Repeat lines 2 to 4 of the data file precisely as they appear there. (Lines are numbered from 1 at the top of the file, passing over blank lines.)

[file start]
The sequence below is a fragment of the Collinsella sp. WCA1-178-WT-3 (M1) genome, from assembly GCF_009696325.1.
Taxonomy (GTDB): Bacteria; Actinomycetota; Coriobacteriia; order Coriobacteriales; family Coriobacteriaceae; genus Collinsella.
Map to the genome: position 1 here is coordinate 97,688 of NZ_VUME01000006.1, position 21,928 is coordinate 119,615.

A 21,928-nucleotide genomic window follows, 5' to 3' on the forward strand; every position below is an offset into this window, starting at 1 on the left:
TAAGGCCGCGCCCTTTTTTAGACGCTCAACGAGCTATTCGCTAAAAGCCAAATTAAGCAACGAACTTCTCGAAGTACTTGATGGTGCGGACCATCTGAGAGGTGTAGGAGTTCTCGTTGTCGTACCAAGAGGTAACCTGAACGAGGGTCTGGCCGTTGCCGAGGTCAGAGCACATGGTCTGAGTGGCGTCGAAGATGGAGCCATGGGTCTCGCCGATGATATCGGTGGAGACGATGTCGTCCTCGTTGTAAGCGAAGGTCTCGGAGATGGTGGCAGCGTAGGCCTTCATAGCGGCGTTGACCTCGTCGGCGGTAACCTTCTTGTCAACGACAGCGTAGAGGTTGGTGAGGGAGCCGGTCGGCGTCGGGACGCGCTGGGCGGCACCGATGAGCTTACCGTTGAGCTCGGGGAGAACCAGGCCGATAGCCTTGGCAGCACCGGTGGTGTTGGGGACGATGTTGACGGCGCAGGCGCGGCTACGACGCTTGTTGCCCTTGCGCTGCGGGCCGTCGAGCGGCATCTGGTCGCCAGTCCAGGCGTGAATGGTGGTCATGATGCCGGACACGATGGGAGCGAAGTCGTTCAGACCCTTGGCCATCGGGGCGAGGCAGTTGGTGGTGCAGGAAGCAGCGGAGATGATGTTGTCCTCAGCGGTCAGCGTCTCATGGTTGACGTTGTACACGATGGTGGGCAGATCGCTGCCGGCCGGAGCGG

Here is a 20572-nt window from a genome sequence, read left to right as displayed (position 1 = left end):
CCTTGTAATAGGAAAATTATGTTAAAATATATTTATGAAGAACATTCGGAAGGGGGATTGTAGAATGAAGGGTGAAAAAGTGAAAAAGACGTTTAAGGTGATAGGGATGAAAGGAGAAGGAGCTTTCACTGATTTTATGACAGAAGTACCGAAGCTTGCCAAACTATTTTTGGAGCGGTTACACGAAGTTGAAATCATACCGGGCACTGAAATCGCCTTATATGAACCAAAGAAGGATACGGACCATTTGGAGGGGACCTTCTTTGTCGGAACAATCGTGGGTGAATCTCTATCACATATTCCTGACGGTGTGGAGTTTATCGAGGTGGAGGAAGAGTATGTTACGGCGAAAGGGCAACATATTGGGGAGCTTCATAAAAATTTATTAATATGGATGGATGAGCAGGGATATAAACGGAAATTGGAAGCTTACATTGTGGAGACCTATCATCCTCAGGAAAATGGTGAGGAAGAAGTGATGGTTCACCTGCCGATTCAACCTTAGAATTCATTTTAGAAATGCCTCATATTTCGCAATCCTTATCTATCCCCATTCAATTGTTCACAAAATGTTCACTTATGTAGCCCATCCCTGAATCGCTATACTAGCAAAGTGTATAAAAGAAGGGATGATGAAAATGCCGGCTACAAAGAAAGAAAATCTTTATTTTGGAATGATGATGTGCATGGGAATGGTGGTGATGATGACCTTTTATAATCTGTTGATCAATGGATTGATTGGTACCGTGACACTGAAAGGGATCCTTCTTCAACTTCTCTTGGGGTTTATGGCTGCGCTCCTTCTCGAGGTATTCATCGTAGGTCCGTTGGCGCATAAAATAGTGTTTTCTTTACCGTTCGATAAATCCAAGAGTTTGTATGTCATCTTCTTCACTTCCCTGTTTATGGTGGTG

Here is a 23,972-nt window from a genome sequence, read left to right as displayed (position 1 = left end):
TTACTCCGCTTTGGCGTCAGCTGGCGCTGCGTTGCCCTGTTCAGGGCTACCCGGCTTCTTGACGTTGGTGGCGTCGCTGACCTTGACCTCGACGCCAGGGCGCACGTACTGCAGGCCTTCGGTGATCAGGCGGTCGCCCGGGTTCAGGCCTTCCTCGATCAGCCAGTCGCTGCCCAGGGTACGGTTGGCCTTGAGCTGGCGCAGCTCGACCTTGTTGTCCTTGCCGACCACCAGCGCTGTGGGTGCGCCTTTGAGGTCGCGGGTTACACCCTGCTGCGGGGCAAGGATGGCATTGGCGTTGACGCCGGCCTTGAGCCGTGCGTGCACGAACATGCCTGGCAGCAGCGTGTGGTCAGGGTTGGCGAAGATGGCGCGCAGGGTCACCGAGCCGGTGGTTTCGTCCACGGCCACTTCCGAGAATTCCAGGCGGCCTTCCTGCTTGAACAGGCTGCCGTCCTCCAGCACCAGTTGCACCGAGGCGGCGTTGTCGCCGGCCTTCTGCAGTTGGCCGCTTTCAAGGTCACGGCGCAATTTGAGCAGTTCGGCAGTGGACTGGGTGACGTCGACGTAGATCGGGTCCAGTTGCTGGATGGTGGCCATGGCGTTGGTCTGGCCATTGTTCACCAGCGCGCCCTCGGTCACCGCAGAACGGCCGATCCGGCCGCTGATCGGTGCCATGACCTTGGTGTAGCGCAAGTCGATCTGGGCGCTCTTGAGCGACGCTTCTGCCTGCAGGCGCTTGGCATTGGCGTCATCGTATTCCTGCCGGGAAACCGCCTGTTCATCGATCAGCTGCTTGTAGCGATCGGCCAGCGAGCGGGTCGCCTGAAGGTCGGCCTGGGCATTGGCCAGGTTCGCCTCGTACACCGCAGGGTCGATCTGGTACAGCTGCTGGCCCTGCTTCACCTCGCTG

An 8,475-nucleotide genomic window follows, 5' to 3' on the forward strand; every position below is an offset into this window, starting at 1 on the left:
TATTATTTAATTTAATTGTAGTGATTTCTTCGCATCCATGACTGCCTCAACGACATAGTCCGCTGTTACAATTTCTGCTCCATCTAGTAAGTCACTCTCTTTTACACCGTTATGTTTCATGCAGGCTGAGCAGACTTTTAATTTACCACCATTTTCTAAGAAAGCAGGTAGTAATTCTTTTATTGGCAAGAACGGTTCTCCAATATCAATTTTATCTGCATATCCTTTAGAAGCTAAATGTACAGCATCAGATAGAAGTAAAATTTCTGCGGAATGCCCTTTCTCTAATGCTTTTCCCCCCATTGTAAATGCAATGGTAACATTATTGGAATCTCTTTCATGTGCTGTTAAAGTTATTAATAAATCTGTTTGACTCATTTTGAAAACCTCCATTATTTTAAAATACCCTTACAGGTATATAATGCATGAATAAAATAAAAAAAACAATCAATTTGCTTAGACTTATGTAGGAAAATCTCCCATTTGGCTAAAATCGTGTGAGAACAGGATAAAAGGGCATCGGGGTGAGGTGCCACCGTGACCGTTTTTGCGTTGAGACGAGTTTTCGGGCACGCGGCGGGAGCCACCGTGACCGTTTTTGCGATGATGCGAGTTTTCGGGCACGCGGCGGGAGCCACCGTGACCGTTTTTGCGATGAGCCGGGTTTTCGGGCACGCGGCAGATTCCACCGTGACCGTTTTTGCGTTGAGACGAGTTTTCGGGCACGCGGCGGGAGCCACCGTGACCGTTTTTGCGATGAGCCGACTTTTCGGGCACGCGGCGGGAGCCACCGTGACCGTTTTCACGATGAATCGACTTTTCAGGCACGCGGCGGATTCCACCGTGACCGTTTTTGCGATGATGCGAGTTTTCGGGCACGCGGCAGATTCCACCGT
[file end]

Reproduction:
Taxonomy (GTDB): Bacteria; Actinomycetota; Coriobacteriia; order Coriobacteriales; family Coriobacteriaceae; genus Collinsella.
Map to the genome: position 1 here is coordinate 97,688 of NZ_VUME01000006.1, position 21,928 is coordinate 119,615.

A 21,928-nucleotide genomic window follows, 5' to 3' on the forward strand; every position below is an offset into this window, starting at 1 on the left: